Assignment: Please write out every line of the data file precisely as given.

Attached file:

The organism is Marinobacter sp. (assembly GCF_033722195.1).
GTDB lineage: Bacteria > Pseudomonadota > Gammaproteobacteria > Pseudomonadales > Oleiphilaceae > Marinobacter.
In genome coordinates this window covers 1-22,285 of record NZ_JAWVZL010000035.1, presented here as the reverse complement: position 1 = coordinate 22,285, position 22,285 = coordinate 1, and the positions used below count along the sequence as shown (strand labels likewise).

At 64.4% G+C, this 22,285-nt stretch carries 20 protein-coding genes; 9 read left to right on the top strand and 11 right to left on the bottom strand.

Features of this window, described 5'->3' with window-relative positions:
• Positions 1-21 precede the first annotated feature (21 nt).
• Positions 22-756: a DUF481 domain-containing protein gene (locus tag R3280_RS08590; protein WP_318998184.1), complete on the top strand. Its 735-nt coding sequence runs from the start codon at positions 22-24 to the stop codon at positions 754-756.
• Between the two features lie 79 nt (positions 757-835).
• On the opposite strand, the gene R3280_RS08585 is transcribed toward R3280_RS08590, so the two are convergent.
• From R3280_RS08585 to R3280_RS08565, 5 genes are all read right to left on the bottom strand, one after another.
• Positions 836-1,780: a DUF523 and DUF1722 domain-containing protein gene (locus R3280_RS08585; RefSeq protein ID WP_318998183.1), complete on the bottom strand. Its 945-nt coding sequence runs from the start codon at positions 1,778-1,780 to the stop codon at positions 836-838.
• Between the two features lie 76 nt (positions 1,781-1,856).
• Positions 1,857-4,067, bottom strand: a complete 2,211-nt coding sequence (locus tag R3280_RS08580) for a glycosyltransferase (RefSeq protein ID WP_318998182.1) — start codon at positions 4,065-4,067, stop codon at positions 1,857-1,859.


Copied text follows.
The organism is Marinobacter sp. (assembly GCF_033722195.1).
GTDB lineage: Bacteria > Pseudomonadota > Gammaproteobacteria > Pseudomonadales > Oleiphilaceae > Marinobacter.
In genome coordinates this window covers 1-22,285 of record NZ_JAWVZL010000035.1, presented here as the reverse complement: position 1 = coordinate 22,285, position 22,285 = coordinate 1, and the positions used below count along the sequence as shown (strand labels likewise).

At 64.4% G+C, this 22,285-nt stretch carries 20 protein-coding genes; 9 read left to right on the top strand and 11 right to left on the bottom strand.

Features of this window, described 5'->3' with window-relative positions:
• Positions 1-21 precede the first annotated feature (21 nt).
• Positions 22-756: a DUF481 domain-containing protein gene (locus tag R3280_RS08590; protein WP_318998184.1), complete on the top strand. Its 735-nt coding sequence runs from the start codon at positions 22-24 to the stop codon at positions 754-756.
• Between the two features lie 79 nt (positions 757-835).
• On the opposite strand, the gene R3280_RS08585 is transcribed toward R3280_RS08590, so the two are convergent.
• From R3280_RS08585 to R3280_RS08565, 5 genes are all read right to left on the bottom strand, one after another.
• Positions 836-1,780: a DUF523 and DUF1722 domain-containing protein gene (locus R3280_RS08585; RefSeq protein ID WP_318998183.1), complete on the bottom strand. Its 945-nt coding sequence runs from the start codon at positions 1,778-1,780 to the stop codon at positions 836-838.
• Between the two features lie 76 nt (positions 1,781-1,856).
• Positions 1,857-4,067, bottom strand: a complete 2,211-nt coding sequence (locus tag R3280_RS08580) for a glycosyltransferase (RefSeq protein ID WP_318998182.1) — start codon at positions 4,065-4,067, stop codon at positions 1,857-1,859.